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How Should Punitive Damages Work?
In Retributive Damages: A Theory of Punitive Damages as Intermediate Sanction, Professor Dan Markel argued that the purpose of punitive damages should be to advance—in part—the public’s interest in retributive justice. These “retributive damages” should be an expressly intermediate sanction, independent of other remedial or penal options. Markel provided the basic structure of these retributive damages; however, the theoretical nature of the proposal did no more than touch on how they would operate in practice.
In How Should Punitive Damages Work?, Markel addresses the next question: how should punitive damages, including retributive damages, work? This question is especially timely in light of the Supreme Court’s recent decision in Philip Morris USA v. Williams, which held that juries may not consider the harms to nonparties in determining punitive damages awards.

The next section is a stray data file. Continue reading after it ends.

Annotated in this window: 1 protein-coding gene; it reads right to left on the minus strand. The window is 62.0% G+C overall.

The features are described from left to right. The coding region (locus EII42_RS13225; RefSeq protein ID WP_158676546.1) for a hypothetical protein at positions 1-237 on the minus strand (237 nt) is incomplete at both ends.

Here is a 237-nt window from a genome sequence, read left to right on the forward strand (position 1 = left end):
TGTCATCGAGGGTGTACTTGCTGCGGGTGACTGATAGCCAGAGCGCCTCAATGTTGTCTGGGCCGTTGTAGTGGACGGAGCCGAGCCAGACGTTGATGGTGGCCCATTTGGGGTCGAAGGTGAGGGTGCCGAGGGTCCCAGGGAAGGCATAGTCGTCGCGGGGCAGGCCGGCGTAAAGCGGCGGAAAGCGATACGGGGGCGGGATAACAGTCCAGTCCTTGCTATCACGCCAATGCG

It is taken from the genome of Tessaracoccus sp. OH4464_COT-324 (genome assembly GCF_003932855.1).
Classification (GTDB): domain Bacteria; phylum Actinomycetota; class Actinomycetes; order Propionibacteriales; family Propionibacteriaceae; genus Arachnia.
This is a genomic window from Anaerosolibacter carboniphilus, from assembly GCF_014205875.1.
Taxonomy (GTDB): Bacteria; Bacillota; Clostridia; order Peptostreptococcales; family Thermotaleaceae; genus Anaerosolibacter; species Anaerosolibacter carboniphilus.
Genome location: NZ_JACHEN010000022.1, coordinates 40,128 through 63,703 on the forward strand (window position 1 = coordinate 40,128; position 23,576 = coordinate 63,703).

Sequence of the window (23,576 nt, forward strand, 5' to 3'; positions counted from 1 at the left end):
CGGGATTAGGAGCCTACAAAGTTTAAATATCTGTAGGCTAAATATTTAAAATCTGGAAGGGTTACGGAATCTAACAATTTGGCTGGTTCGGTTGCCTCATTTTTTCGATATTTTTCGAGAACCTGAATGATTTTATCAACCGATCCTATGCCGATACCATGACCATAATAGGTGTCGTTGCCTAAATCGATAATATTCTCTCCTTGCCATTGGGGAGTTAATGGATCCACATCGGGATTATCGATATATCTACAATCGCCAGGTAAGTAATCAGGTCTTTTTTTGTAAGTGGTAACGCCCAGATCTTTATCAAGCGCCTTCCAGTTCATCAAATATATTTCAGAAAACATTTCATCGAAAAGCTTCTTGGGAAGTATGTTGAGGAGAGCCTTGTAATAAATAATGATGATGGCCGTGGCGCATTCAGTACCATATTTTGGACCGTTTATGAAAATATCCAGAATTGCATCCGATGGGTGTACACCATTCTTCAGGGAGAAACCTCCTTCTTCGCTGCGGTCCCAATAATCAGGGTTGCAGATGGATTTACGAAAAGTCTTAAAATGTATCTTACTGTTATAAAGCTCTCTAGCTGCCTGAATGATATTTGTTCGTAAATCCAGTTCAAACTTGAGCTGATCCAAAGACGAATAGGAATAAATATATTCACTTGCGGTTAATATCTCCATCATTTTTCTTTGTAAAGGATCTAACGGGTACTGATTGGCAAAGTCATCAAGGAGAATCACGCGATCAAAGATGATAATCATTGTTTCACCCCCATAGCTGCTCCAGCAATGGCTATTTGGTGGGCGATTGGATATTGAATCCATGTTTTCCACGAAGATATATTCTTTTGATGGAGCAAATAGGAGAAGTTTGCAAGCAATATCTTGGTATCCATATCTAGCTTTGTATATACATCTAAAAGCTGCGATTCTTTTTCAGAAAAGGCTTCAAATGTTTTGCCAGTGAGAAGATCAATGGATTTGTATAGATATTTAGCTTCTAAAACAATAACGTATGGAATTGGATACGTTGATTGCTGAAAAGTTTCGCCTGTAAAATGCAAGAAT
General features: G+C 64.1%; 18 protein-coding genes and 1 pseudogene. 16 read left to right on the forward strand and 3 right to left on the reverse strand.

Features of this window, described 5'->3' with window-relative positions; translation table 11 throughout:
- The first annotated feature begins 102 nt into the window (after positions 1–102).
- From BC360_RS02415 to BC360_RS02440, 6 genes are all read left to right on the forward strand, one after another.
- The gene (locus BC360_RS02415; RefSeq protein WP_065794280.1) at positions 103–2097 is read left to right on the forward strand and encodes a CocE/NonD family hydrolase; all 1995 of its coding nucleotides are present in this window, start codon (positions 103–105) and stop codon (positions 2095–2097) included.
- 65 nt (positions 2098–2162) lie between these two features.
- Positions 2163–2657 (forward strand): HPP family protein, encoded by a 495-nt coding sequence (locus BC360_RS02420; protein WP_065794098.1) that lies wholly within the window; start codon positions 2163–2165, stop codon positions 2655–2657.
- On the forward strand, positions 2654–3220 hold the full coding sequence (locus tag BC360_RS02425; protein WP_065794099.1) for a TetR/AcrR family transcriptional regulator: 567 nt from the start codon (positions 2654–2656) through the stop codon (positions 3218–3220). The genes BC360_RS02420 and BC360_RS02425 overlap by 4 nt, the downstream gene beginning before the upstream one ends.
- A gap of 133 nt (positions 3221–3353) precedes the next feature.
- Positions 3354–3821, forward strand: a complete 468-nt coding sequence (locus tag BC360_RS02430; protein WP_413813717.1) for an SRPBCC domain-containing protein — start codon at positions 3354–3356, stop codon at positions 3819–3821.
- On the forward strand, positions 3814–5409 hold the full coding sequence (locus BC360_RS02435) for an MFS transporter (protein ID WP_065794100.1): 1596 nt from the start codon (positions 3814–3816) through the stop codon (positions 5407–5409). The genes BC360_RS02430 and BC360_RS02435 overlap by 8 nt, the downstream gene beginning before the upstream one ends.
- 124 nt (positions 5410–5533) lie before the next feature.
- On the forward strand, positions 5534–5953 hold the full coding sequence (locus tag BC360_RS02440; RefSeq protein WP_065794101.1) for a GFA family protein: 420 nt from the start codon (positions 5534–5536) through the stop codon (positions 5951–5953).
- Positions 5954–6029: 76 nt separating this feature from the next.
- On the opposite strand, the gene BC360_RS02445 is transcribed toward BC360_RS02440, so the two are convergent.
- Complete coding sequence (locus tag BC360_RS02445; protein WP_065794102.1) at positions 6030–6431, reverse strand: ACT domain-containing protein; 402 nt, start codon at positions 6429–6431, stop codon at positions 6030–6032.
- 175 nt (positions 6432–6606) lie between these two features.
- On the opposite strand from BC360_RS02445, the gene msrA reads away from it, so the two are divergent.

To make punitive damages work, Markel argues that we must first separate retributive damages from other extracompensatory damages meant to achieve cost internalization or to vindicate the victim’s dignity interests. Because these three purposes are distinct, conflating them carries the danger of both under- and overprotection of various defendants. Once we understand these purposes and the distinctions between them, we should be able to map them on to our existing institutional design for civil damages. Markel begins, first, by explaining why and how defendants should enjoy certain procedural protections depending on which purpose the damages serve, and second, by addressing two critical implementation issues associated with this pluralistic scheme of extracompensatory damages: insurance and settlement.